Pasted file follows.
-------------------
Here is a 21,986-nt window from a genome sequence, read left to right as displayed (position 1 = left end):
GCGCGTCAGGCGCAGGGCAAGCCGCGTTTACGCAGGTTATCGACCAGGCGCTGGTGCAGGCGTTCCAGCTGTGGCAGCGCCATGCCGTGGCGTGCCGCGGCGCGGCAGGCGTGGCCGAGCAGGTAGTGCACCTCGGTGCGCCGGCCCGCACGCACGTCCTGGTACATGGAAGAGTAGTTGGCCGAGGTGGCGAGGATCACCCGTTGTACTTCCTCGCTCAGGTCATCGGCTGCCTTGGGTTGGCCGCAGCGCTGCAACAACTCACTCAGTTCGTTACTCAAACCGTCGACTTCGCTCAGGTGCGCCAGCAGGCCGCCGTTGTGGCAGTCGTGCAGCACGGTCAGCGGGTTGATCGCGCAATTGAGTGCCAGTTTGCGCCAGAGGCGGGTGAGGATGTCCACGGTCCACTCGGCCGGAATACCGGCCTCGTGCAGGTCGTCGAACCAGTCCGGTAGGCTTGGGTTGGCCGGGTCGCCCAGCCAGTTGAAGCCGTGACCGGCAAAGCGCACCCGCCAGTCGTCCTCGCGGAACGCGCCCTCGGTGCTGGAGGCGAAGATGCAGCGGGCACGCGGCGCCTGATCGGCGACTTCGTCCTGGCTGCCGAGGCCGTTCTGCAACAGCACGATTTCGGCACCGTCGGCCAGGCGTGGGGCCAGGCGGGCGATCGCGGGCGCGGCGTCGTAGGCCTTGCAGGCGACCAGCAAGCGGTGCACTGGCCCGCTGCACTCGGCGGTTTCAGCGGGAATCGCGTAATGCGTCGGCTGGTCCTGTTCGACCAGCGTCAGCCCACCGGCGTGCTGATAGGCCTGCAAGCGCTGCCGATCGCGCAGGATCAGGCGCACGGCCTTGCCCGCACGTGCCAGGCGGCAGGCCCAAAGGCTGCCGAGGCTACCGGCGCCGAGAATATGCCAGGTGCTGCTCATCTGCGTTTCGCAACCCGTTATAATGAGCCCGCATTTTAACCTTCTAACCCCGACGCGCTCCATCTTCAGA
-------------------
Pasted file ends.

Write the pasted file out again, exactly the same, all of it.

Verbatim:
Here is a 21,986-nt window from a genome sequence, read left to right as displayed (position 1 = left end):
GCGCGTCAGGCGCAGGGCAAGCCGCGTTTACGCAGGTTATCGACCAGGCGCTGGTGCAGGCGTTCCAGCTGTGGCAGCGCCATGCCGTGGCGTGCCGCGGCGCGGCAGGCGTGGCCGAGCAGGTAGTGCACCTCGGTGCGCCGGCCCGCACGCACGTCCTGGTACATGGAAGAGTAGTTGGCCGAGGTGGCGAGGATCACCCGTTGTACTTCCTCGCTCAGGTCATCGGCTGCCTTGGGTTGGCCGCAGCGCTGCAACAACTCACTCAGTTCGTTACTCAAACCGTCGACTTCGCTCAGGTGCGCCAGCAGGCCGCCGTTGTGGCAGTCGTGCAGCACGGTCAGCGGGTTGATCGCGCAATTGAGTGCCAGTTTGCGCCAGAGGCGGGTGAGGATGTCCACGGTCCACTCGGCCGGAATACCGGCCTCGTGCAGGTCGTCGAACCAGTCCGGTAGGCTTGGGTTGGCCGGGTCGCCCAGCCAGTTGAAGCCGTGACCGGCAAAGCGCACCCGCCAGTCGTCCTCGCGGAACGCGCCCTCGGTGCTGGAGGCGAAGATGCAGCGGGCACGCGGCGCCTGATCGGCGACTTCGTCCTGGCTGCCGAGGCCGTTCTGCAACAGCACGATTTCGGCACCGTCGGCCAGGCGTGGGGCCAGGCGGGCGATCGCGGGCGCGGCGTCGTAGGCCTTGCAGGCGACCAGCAAGCGGTGCACTGGCCCGCTGCACTCGGCGGTTTCAGCGGGAATCGCGTAATGCGTCGGCTGGTCCTGTTCGACCAGCGTCAGCCCACCGGCGTGCTGATAGGCCTGCAAGCGCTGCCGATCGCGCAGGATCAGGCGCACGGCCTTGCCCGCACGTGCCAGGCGGCAGGCCCAAAGGCTGCCGAGGCTACCGGCGCCGAGAATATGCCAGGTGCTGCTCATCTGCGTTTCGCAACCCGTTATAATGAGCCCGCATTTTAACCTTCTAACCCCGACGCGCTCCATCTTCAGA